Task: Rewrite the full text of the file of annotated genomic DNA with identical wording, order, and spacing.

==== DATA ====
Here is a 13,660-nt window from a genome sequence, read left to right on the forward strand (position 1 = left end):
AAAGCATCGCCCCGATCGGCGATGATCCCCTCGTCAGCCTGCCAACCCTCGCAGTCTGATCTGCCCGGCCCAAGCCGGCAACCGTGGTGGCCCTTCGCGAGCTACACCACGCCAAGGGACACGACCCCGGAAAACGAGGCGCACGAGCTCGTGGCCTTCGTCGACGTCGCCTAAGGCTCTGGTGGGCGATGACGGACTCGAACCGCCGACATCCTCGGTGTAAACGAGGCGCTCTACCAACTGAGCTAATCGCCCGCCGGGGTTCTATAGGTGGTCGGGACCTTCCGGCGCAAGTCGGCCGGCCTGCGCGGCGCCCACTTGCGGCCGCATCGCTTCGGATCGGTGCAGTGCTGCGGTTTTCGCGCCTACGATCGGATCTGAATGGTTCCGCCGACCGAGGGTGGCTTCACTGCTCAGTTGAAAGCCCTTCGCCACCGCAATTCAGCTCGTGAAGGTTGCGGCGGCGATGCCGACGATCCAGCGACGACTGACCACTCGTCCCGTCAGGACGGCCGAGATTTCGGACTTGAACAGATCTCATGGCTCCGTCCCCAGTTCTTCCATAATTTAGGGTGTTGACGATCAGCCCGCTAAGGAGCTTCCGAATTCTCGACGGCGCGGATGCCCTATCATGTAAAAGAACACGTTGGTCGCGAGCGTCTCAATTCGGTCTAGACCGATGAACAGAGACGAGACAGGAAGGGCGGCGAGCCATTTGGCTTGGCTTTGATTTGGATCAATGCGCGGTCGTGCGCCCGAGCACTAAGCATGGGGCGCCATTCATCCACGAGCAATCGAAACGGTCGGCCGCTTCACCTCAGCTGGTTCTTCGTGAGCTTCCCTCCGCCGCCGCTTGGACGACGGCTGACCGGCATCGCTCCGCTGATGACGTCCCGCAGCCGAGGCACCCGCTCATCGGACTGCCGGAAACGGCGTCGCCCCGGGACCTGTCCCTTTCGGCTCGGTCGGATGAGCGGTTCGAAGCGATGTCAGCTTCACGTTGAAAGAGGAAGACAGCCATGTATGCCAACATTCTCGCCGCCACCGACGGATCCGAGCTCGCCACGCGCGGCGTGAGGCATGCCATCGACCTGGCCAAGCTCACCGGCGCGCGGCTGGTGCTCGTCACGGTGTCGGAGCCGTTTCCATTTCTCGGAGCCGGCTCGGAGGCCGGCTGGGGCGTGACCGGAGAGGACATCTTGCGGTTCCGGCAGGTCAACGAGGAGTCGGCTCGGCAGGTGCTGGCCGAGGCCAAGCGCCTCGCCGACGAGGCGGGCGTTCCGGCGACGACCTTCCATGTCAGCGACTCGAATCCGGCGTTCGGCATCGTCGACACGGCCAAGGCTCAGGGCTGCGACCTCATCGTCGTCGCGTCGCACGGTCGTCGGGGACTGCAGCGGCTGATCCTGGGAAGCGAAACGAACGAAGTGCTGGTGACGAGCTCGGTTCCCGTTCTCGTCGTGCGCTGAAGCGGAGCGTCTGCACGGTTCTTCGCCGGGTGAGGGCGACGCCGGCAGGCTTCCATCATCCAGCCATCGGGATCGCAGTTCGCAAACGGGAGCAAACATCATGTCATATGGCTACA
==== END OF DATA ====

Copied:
Here is a 13,660-nt window from a genome sequence, read left to right on the forward strand (position 1 = left end):
AAAGCATCGCCCCGATCGGCGATGATCCCCTCGTCAGCCTGCCAACCCTCGCAGTCTGATCTGCCCGGCCCAAGCCGGCAACCGTGGTGGCCCTTCGCGAGCTACACCACGCCAAGGGACACGACCCCGGAAAACGAGGCGCACGAGCTCGTGGCCTTCGTCGACGTCGCCTAAGGCTCTGGTGGGCGATGACGGACTCGAACCGCCGACATCCTCGGTGTAAACGAGGCGCTCTACCAACTGAGCTAATCGCCCGCCGGGGTTCTATAGGTGGTCGGGACCTTCCGGCGCAAGTCGGCCGGCCTGCGCGGCGCCCACTTGCGGCCGCATCGCTTCGGATCGGTGCAGTGCTGCGGTTTTCGCGCCTACGATCGGATCTGAATGGTTCCGCCGACCGAGGGTGGCTTCACTGCTCAGTTGAAAGCCCTTCGCCACCGCAATTCAGCTCGTGAAGGTTGCGGCGGCGATGCCGACGATCCAGCGACGACTGACCACTCGTCCCGTCAGGACGGCCGAGATTTCGGACTTGAACAGATCTCATGGCTCCGTCCCCAGTTCTTCCATAATTTAGGGTGTTGACGATCAGCCCGCTAAGGAGCTTCCGAATTCTCGACGGCGCGGATGCCCTATCATGTAAAAGAACACGTTGGTCGCGAGCGTCTCAATTCGGTCTAGACCGATGAACAGAGACGAGACAGGAAGGGCGGCGAGCCATTTGGCTTGGCTTTGATTTGGATCAATGCGCGGTCGTGCGCCCGAGCACTAAGCATGGGGCGCCATTCATCCACGAGCAATCGAAACGGTCGGCCGCTTCACCTCAGCTGGTTCTTCGTGAGCTTCCCTCCGCCGCCGCTTGGACGACGGCTGACCGGCATCGCTCCGCTGATGACGTCCCGCAGCCGAGGCACCCGCTCATCGGACTGCCGGAAACGGCGTCGCCCCGGGACCTGTCCCTTTCGGCTCGGTCGGATGAGCGGTTCGAAGCGATGTCAGCTTCACGTTGAAAGAGGAAGACAGCCATGTATGCCAACATTCTCGCCGCCACCGACGGATCCGAGCTCGCCACGCGCGGCGTGAGGCATGCCATCGACCTGGCCAAGCTCACCGGCGCGCGGCTGGTGCTCGTCACGGTGTCGGAGCCGTTTCCATTTCTCGGAGCCGGCTCGGAGGCCGGCTGGGGCGTGACCGGAGAGGACATCTTGCGGTTCCGGCAGGTCAACGAGGAGTCGGCTCGGCAGGTGCTGGCCGAGGCCAAGCGCCTCGCCGACGAGGCGGGCGTTCCGGCGACGACCTTCCATGTCAGCGACTCGAATCCGGCGTTCGGCATCGTCGACACGGCCAAGGCTCAGGGCTGCGACCTCATCGTCGTCGCGTCGCACGGTCGTCGGGGACTGCAGCGGCTGATCCTGGGAAGCGAAACGAACGAAGTGCTGGTGACGAGCTCGGTTCCCGTTCTCGTCGTGCGCTGAAGCGGAGCGTCTGCACGGTTCTTCGCCGGGTGAGGGCGACGCCGGCAGGCTTCCATCATCCAGCCATCGGGATCGCAGTTCGCAAACGGGAGCAAACATCATGTCATATGGCTACA